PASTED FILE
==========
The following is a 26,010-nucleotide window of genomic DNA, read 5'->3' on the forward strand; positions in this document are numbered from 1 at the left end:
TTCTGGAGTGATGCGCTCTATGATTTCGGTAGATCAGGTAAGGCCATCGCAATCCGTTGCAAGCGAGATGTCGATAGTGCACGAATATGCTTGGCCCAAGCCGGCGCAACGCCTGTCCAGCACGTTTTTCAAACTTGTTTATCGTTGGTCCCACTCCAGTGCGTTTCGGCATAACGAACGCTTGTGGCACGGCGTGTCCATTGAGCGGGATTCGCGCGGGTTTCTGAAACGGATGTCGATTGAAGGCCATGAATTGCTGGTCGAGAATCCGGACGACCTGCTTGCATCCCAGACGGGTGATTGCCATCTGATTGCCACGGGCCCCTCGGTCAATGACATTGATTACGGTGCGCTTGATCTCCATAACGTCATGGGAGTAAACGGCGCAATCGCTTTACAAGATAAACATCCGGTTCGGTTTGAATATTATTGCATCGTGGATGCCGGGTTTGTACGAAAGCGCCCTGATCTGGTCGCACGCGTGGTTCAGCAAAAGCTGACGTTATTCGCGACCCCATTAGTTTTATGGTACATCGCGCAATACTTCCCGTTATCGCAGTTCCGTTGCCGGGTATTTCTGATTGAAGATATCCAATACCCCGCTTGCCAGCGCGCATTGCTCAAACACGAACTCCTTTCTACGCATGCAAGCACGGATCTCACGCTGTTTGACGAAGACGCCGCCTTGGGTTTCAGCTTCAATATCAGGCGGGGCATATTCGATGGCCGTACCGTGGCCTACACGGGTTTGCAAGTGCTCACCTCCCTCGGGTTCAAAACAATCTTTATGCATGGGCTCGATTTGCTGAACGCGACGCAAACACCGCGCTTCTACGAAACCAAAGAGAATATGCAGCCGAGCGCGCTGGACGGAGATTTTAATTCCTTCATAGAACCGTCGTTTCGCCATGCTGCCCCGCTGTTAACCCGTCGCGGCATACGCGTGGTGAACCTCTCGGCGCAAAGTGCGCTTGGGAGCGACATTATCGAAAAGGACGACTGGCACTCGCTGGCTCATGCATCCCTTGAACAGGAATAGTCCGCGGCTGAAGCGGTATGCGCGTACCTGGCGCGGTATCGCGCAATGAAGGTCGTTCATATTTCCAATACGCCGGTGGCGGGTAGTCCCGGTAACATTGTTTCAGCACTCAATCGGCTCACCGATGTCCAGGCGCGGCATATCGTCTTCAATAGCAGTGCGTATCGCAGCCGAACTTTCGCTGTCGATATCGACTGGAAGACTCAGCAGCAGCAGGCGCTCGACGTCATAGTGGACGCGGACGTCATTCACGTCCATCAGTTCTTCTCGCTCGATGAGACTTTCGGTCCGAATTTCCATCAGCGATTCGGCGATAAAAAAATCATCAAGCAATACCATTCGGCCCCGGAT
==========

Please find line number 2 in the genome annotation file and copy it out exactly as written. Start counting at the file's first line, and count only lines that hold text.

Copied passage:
TTCTGGAGTGATGCGCTCTATGATTTCGGTAGATCAGGTAAGGCCATCGCAATCCGTTGCAAGCGAGATGTCGATAGTGCACGAATATGCTTGGCCCAAGCCGGCGCAACGCCTGTCCAGCACGTTTTTCAAACTTGTTTATCGTTGGTCCCACTCCAGTGCGTTTCGGCATAACGAACGCTTGTGGCACGGCGTGTCCATTGAGCGGGATTCGCGCGGGTTTCTGAAACGGATGTCGATTGAAGGCCATGAATTGCTGGTCGAGAATCCGGACGACCTGCTTGCATCCCAGACGGGTGATTGCCATCTGATTGCCACGGGCCCCTCGGTCAATGACATTGATTACGGTGCGCTTGATCTCCATAACGTCATGGGAGTAAACGGCGCAATCGCTTTACAAGATAAACATCCGGTTCGGTTTGAATATTATTGCATCGTGGATGCCGGGTTTGTACGAAAGCGCCCTGATCTGGTCGCACGCGTGGTTCAGCAAAAGCTGACGTTATTCGCGACCCCATTAGTTTTATGGTACATCGCGCAATACTTCCCGTTATCGCAGTTCCGTTGCCGGGTATTTCTGATTGAAGATATCCAATACCCCGCTTGCCAGCGCGCATTGCTCAAACACGAACTCCTTTCTACGCATGCAAGCACGGATCTCACGCTGTTTGACGAAGACGCCGCCTTGGGTTTCAGCTTCAATATCAGGCGGGGCATATTCGATGGCCGTACCGTGGCCTACACGGGTTTGCAAGTGCTCACCTCCCTCGGGTTCAAAACAATCTTTATGCATGGGCTCGATTTGCTGAACGCGACGCAAACACCGCGCTTCTACGAAACCAAAGAGAATATGCAGCCGAGCGCGCTGGACGGAGATTTTAATTCCTTCATAGAACCGTCGTTTCGCCATGCTGCCCCGCTGTTAACCCGTCGCGGCATACGCGTGGTGAACCTCTCGGCGCAAAGTGCGCTTGGGAGCGACATTATCGAAAAGGACGACTGGCACTCGCTGGCTCATGCATCCCTTGAACAGGAATAGTCCGCGGCTGAAGCGGTATGCGCGTACCTGGCGCGGTATCGCGCAATGAAGGTCGTTCATATTTCCAATACGCCGGTGGCGGGTAGTCCCGGTAACATTGTTTCAGCACTCAATCGGCTCACCGATGTCCAGGCGCGGCATATCGTCTTCAATAGCAGTGCGTATCGCAGCCGAACTTTCGCTGTCGATATCGACTGGAAGACTCAGCAGCAGCAGGCGCTCGACGTCATAGTGGACGCGGACGTCATTCACGTCCATCAGTTCTTCTCGCTCGATGAGACTTTCGGTCCGAATTTCCATCAGCGATTCGGCGATAAAAAAATCATCAAGCAATACCATTCGGCCCCGGAT